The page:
Red lentil and coconut curry

    • 1 tbsp rapeseed oil or sunflower oil
    • 4 cloves garlic, chopped
    • 2 inch piece of fresh ginger, peeled and finely chopped
    • 1 tsp ground turmeric
    • 1-2 fresh green chili peppers (you can omit these, depending on how hot you like your food)
    • 1 tsp ground cumin
    • 1 tsp ground coriander
    • 1 tsp chili powder, according to taste. We had kashmir chili powder
    • 2 tsp Madras curry powder
    • 1 tsp garam masala
    • 1 tsp salt
    • Black pepper, to taste
    • 200g red lentils
    • 500ml vegetable stock
    • 1 tin of chopped tomatos
    • 1 tin of coconut milk
    • juice of half a lemon
    • chopped leaf coriander


  • Rinse the lentils in cold water
  • Heat the oil in a large pan over medium heat. Once it is hot, add the garlic, ginger, and chili pepper and cook for a couple of minutes. Stir to prevent the garlic from sticking and burning.
  • Add the other spices and stir for a minute, then pour in the stock, tomatoes and lentils, and stir to mix well. Make sure you mix in any spices that have stuck to the bottom of the pan. 
  • Bring to a simmer and reduce the heat to low. Cook for around 20 minutes, checking from time to time to ensure that the mixture is not sticking. You might need to add a little more water and cook for longer, to ensure that the lentils are nice and soft. 
  • Add the coconut milk, salt and pepper, and continue to cook for another 5 minutes or so, until the curry is thickened. 
  • Stir in the lemon juice and chopped coriander leaves, beat a little to break up the lentils slighty.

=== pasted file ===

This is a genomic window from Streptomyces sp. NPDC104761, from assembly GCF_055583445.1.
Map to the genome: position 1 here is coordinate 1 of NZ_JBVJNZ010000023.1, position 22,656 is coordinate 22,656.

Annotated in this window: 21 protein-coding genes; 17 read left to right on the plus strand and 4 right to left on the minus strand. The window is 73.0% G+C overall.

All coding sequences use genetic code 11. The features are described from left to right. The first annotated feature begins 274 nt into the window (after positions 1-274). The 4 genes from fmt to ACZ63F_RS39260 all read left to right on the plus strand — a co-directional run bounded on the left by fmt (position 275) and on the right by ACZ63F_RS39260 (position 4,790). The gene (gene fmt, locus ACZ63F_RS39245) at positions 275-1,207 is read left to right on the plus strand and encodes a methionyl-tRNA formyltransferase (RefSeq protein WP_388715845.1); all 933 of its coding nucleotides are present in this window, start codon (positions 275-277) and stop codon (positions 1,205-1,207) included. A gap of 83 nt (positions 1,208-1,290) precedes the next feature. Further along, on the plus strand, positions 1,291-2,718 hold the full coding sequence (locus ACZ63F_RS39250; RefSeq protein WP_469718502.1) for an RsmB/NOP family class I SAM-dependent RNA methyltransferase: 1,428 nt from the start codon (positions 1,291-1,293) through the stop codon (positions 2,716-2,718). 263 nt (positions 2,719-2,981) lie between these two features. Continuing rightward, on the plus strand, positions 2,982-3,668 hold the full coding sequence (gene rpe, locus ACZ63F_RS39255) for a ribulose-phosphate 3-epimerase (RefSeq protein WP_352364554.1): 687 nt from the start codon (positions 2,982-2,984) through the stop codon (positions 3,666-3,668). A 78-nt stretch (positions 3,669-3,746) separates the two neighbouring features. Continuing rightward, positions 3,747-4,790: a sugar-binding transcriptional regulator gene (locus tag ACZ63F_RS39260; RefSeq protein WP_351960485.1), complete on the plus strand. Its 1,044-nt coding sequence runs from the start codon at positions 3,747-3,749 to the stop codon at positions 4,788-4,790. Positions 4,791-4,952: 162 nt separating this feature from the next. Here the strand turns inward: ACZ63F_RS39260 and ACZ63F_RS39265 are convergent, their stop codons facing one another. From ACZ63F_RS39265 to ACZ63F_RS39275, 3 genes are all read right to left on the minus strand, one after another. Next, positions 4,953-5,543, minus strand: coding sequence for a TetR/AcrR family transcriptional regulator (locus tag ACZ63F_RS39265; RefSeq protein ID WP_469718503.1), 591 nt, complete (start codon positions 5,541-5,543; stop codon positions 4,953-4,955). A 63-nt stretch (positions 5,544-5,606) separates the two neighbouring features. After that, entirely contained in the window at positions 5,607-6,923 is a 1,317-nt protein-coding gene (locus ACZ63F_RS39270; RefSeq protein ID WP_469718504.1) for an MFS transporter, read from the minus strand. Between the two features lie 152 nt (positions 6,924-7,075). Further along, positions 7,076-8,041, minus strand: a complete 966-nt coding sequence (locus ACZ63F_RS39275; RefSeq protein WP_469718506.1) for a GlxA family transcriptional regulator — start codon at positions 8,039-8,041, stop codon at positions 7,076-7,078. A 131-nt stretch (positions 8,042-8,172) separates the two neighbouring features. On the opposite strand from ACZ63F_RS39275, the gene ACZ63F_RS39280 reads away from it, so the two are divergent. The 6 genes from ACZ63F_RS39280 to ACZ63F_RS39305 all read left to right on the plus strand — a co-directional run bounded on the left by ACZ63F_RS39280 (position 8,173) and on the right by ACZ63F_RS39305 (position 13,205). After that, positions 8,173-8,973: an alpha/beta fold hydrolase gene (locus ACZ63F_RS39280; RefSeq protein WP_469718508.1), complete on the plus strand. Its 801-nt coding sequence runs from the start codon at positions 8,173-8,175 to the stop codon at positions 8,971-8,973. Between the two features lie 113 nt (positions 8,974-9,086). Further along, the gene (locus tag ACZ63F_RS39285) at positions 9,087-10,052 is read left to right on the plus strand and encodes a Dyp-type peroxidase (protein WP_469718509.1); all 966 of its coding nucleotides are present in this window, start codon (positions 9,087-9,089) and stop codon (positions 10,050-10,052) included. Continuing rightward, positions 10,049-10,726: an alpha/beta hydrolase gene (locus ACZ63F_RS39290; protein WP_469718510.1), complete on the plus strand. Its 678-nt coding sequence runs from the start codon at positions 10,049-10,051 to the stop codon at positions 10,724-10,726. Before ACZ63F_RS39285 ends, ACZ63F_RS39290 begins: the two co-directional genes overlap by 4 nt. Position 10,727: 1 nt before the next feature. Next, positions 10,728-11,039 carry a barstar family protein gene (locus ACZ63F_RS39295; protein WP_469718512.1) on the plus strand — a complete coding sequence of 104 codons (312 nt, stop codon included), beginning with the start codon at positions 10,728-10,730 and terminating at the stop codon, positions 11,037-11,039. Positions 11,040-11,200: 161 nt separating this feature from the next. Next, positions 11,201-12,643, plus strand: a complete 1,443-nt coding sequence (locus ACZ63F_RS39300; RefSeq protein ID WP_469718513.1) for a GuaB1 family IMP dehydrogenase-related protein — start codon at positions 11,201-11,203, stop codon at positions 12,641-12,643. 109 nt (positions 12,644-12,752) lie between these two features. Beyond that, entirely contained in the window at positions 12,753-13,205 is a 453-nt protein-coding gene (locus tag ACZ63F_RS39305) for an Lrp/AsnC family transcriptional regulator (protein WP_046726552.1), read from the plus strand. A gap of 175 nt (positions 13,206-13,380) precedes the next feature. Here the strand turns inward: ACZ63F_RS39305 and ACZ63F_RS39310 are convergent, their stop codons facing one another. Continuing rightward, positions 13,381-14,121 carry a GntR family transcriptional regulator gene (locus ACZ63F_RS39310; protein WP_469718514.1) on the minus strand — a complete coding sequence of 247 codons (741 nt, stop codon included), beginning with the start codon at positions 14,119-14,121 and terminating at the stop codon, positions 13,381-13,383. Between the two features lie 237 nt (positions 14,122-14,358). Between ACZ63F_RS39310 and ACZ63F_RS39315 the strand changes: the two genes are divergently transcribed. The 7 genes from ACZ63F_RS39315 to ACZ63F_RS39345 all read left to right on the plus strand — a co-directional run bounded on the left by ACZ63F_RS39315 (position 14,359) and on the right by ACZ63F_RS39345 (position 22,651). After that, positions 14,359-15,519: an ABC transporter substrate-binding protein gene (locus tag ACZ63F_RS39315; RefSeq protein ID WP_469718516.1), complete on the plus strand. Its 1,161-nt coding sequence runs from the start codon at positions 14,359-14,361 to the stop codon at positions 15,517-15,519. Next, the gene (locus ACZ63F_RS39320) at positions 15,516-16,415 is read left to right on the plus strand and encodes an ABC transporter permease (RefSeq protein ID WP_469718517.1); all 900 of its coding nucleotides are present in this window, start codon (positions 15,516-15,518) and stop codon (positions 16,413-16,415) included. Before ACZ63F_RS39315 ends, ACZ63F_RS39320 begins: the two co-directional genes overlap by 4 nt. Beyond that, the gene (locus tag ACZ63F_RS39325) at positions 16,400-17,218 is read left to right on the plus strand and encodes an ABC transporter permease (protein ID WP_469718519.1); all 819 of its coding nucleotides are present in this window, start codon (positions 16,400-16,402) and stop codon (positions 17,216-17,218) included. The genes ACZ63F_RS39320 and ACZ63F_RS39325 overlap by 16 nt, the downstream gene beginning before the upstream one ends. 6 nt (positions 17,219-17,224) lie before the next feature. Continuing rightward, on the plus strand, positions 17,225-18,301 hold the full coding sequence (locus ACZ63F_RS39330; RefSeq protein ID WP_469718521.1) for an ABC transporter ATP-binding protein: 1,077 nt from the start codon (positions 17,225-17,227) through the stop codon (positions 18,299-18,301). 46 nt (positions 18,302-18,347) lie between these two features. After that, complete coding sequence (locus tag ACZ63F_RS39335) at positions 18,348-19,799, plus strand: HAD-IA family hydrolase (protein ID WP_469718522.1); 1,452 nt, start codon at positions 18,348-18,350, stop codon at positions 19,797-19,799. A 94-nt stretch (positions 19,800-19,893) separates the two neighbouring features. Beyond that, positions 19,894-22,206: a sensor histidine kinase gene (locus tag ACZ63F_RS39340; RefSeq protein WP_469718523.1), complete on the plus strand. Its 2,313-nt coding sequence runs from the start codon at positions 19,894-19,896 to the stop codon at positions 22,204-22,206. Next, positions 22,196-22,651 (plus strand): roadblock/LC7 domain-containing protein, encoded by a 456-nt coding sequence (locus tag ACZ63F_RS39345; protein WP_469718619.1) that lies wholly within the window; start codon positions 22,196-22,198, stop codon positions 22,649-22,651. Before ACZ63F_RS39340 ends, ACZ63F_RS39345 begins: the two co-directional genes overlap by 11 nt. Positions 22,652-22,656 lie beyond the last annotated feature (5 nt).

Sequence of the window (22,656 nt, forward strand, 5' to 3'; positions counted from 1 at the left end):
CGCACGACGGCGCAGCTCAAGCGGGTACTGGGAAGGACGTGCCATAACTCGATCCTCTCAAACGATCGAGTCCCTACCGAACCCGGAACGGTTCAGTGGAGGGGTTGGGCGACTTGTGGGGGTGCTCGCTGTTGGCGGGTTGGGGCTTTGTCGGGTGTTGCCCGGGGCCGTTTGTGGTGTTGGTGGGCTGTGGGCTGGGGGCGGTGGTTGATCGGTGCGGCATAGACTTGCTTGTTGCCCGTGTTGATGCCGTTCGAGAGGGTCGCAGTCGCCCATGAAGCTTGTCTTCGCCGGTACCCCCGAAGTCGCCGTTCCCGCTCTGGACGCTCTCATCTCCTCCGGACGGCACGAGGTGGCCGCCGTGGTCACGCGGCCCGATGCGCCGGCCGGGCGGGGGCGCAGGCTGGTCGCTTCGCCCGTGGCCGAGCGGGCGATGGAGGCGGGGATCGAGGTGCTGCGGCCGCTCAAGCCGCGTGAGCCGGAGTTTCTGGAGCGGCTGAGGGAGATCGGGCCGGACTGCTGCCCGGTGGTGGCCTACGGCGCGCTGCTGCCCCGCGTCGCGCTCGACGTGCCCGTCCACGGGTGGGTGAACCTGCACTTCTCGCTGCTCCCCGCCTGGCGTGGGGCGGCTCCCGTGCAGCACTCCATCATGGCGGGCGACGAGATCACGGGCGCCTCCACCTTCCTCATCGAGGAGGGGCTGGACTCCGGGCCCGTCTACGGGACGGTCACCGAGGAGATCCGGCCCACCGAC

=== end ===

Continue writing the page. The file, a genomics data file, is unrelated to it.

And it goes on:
Serve with rice, or a flatbread. You could serve this with a number of other Indian dishes with rice as part of a feast. 

Raf’s apple butter and caramel rolls

My lovely daughter had a party, and someone bought these delicious apple butter and caramel rolls. They are very sticky, and the cider vinegar elevates the apple butter to complement the caramel stickiness. The technique is a bit like making a tarte tatin, in that it is cooked upside-down and turned over to reveal the sugary fruity nutty topping. 


For the apple butter:

  • 4 tart eating apples, or cooking apples, peeled, cored and roughly chopped
  • 115ml apple cider
  • 75g light brown sugar
  • 1 tsp ground cinnamon
  • a generous grating of nutmeg, around 1/4 tsp
  • 1/4 tsp ground ginger
  • 1/4 tsp ground cloves
  • a pinch of salt
  • 55g butter (use vegan ‘butter’ as a substitute)
  • 2 tbsp lemon juice

For the caramel

  • 175g dark brown sugar
  • 85g butter
  • 100g walnuts or pecans. If you are using walnuts and they are a bit bitter, soak them in water first.

For the yeasted dough

  • 480ml milk
  • 120g butter
  • 50g caster sugar
  • 8g dried yeast
  • 700g strong plain white flour
  • 1 tsp salt
  • 100g dark brown sugar


  • Mix the chopped apples with the spices, salt and cider and simmer slowly over a low heat, for about an hour. Check and stir regularly to make sure they are not burning. Add a little water if the mixture is beginning to stick. 
  • When the apples are very very soft, use a blender, and return the puree back to the pan and simmer it until it is a thick creamy consistency. 
  • Beat in the butter and lemon juice, to taste. Put it in a wee jar and chill in the fridge. This can be used as a spread in its own right. 
  • Make the pecan caramel sauce. Mix the butter and sugar in a saucepan and warm until everything is dissolved and smooth. Add the nuts and pour into a greased baking tray and leave to cool. The baking tray should be quite deep, and measure around 33cm by 23cm.
  • Make the dough. Melt the butter into the milk and sugar, and leave until it is just warm. 
  • Sprinkle in the yeast and stir it in. Leave in a warm place until the yeast is beginning to bubble.
  • Mix all the dry ingredients in a large bowl. Add the milk mixture and mix well to make a sticky messy dough. Don’t bother trying to kneed it at this stage.
  • Cover the dough bowl with a damp teatowel, and leave in a warm room for up to an hour, until it has puffed up. This is a good time to set the oven to preheat to 180C.